They are chanted, sometimes innocently, at every rally or political gathering but they are toxic in the sense that they perpetuate, what former United States President Barack Obama said was Africa’s problem- having strongmen as opposed to strong institutions.
Addressing the Ghanaian Parliament a decade ago, shortly after being elected the United States’ first black president, Obama said: “Africa’s future is up to Africans….
“Development depends upon good governance. That is the ingredient which has been missing in far too many places, for far too long.
“That is the change that can unlock Africa’s potential. And that is a responsibility that can only be met by Africans.
“Repression takes many forms, and too many nations are plagued by problems that condemn their people to poverty. No country is going to create wealth if its leaders exploit the economy to enrich themselves, or police can be bought off by drug traffickers.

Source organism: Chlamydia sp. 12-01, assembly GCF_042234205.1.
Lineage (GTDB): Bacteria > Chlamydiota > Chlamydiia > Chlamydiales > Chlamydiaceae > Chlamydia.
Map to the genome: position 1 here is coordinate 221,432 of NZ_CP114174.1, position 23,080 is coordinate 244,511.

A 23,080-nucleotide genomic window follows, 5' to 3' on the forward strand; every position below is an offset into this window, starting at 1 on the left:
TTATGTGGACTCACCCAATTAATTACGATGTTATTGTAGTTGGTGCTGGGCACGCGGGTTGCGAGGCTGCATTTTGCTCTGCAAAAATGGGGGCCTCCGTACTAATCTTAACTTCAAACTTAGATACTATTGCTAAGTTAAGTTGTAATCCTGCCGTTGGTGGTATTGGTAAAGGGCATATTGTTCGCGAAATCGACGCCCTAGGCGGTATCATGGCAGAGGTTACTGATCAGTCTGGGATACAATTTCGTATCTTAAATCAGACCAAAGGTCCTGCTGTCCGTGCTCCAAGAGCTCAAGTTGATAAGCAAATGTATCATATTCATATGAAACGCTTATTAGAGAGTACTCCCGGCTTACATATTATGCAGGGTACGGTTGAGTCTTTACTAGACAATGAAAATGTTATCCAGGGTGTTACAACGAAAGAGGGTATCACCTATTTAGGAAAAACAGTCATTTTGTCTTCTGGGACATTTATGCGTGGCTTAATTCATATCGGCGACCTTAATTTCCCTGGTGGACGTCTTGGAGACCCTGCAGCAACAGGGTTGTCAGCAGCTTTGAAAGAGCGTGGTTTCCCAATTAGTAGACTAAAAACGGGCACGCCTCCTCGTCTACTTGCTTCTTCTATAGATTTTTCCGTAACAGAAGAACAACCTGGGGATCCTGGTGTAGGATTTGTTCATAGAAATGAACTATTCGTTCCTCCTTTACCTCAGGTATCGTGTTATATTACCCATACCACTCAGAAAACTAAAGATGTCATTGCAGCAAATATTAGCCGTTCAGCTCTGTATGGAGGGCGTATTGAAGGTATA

“No business wants to invest in a place where the government skims 20 percent off the top, or the head of the Port Authority is corrupt. No person wants to live in a society where the rule of law gives way to the rule of brutality and bribery. That is not democracy, that is tyranny, and now is the time for it to end….
“Africa doesn’t need strongmen, it needs strong institutions.”
One can equally argue that Zimbabwe does not need strongmen. It needs strong institutions. It needs strong political parties.
For 37 years supporters of the Zimbabwe African National Union-Patriotic Front convinced themselves that there could be no ZANU-PF without Robert Gabriel Mugabe.
They slowly but surely nurtured him into a demi-god until they realised that he was going to take the country with him if he died in office.
The United African National Council died with Abel Muzorewa. So did the Zimbabwe Unity Movement which died with Edgar Tekere.
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